A few weeks ago, I discussed the tendency to focus too much on the video lecture when examining the “flipped classroom” model of instruction. Flipping the classroom is more than just recording a bunch of lessons that students can watch outside of class. “Flipping” involves changing the classroom so that it is more student-centered and focuses more on facilitating student learning. In a flipped classroom, the role of the instructor changes in significant ways. No longer are we the “sages on the stage” but the “guides on the side” who work to foster student learning.
That post prompted a bunch of emails. One of my colleagues wrote: “This is exactly the issue that has been troubling me. What do I do with the freed-up class time?” This week, I thought I’d share a bunch of ways to use the class time in purposeful ways. Remember, the flipped model allows instructors to incorporate more social learning opportunities in the classroom. This can help students socially construct their understanding of challenging topics by having them actively engage with the content.
1. “Homework” facilitation. This is probably the most straightforward approach for some instructors to get their head around. Instead of students doing homework at home individually, flipped classrooms allow students to collaborate on assignments together and can help educators individualize instruction and troubleshoot problems.
2. Lecture tutorials. Some science instructors may be familiar with the term “lecture tutorials.” Designed as a series of questions that address students’ misconceptions, lecture tutorials actively engage students in the content, which research has shown can positively impact learning. Working in small groups, students work through the scaffolded questions, slowly building understanding through discussing the concepts. A quick Google search comes up with lecture tutorials on almost any science content area.
3. Case studies. Case studies provide students with the opportunity to engage in authentic scenarios related to classroom content. The Multimedia Educational Resource for Learning and Online Teaching (MERLOT) and the Open Educational Resources Commons (OER Commons) each offer hundreds of case studies that can be integrated into flipped classrooms easily.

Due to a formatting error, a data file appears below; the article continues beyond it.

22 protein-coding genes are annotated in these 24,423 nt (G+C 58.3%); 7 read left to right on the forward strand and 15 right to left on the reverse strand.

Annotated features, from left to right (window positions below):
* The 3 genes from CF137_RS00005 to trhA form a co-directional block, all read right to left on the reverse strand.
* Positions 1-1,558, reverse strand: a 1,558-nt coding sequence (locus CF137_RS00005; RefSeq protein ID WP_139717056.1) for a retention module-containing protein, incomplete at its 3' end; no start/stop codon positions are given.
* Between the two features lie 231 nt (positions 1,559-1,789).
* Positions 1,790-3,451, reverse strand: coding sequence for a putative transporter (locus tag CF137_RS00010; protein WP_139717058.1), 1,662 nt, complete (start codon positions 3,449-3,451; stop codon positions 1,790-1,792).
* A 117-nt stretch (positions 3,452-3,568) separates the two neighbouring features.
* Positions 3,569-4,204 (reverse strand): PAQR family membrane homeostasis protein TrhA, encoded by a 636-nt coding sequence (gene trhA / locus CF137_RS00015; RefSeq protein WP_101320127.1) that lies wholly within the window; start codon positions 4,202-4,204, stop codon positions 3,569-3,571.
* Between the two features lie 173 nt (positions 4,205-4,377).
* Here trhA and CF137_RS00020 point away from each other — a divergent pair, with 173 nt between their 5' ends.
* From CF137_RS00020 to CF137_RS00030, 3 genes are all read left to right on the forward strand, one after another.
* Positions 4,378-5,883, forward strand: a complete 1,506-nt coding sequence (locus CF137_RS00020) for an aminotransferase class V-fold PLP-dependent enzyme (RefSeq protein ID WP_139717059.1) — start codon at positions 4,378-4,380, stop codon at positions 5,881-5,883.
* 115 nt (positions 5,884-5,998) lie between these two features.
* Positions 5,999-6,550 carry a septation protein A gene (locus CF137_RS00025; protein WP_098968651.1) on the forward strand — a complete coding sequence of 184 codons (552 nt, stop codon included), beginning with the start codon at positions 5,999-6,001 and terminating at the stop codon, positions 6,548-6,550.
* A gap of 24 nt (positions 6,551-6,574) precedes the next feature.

4. Peer instruction. Popularized by Eric Mazur, a physics professor at Harvard University, peer instruction uses conceptual questions to actively engage students in learning. Utilizing a Think-Pair-Share model, peer instruction fosters student understanding by having them socially interact and discuss challenging questions. The model can be really powerful when paired with student response systems (i.e. clickers). For some more information on peer instruction, check out Turn to Your Neighbor which provides a great primer on the instructional method and a slew of compelling research.
5. Debates. Instructors often complain they don’t have enough classroom time to foster engaged discourse on the real issues in their content areas. The flipped model would be a great approach to pair with classroom debates. After learning relevant content through recorded lessons, students use class time to work together and develop their arguments.
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